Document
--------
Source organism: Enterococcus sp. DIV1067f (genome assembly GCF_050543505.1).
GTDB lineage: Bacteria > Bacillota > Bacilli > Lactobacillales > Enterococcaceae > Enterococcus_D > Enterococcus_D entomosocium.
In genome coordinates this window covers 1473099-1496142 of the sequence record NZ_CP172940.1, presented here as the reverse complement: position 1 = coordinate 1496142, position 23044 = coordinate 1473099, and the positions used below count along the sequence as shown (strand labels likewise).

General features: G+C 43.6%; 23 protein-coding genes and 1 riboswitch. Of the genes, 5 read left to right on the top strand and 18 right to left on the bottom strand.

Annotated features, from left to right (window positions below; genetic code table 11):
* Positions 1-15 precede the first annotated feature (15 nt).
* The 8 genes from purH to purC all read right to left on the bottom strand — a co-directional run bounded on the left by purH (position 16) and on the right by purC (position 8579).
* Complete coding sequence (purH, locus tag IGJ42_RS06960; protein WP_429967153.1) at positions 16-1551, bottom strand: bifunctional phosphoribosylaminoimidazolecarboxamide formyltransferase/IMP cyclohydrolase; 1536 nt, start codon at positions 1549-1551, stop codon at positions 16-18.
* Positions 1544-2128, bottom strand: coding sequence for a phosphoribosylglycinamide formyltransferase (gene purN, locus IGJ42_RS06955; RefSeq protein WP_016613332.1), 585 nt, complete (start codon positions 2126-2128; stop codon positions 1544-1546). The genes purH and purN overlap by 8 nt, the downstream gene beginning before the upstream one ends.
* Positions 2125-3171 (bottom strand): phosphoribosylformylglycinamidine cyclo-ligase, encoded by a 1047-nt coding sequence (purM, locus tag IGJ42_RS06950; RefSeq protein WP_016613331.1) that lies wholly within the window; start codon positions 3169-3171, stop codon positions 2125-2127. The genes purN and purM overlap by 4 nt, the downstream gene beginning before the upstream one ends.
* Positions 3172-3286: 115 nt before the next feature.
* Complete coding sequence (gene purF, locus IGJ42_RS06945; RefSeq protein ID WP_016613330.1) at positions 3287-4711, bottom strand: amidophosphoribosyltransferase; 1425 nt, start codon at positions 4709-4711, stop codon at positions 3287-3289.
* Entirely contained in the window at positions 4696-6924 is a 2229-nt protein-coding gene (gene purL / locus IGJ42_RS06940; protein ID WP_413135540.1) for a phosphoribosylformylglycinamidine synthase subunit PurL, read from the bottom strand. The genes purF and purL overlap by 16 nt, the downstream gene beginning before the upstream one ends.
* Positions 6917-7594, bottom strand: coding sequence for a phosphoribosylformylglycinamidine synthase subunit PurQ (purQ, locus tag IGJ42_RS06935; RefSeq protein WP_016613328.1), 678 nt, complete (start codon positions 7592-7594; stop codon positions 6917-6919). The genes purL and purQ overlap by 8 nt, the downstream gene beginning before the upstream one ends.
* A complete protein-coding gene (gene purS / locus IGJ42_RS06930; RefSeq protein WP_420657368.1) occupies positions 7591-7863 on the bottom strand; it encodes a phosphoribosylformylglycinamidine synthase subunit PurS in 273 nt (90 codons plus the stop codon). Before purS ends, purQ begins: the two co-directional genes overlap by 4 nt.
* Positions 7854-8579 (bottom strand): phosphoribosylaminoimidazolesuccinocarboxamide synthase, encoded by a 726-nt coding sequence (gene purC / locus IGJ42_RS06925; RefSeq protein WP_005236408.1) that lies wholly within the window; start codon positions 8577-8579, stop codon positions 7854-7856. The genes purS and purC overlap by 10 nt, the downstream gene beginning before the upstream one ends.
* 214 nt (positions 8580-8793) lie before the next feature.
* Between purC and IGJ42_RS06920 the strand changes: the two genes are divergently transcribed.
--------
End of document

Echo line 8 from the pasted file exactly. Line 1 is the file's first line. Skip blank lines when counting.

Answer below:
* Complete coding sequence (purH, locus tag IGJ42_RS06960; protein WP_429967153.1) at positions 16-1551, bottom strand: bifunctional phosphoribosylaminoimidazolecarboxamide formyltransferase/IMP cyclohydrolase; 1536 nt, start codon at positions 1549-1551, stop codon at positions 16-18.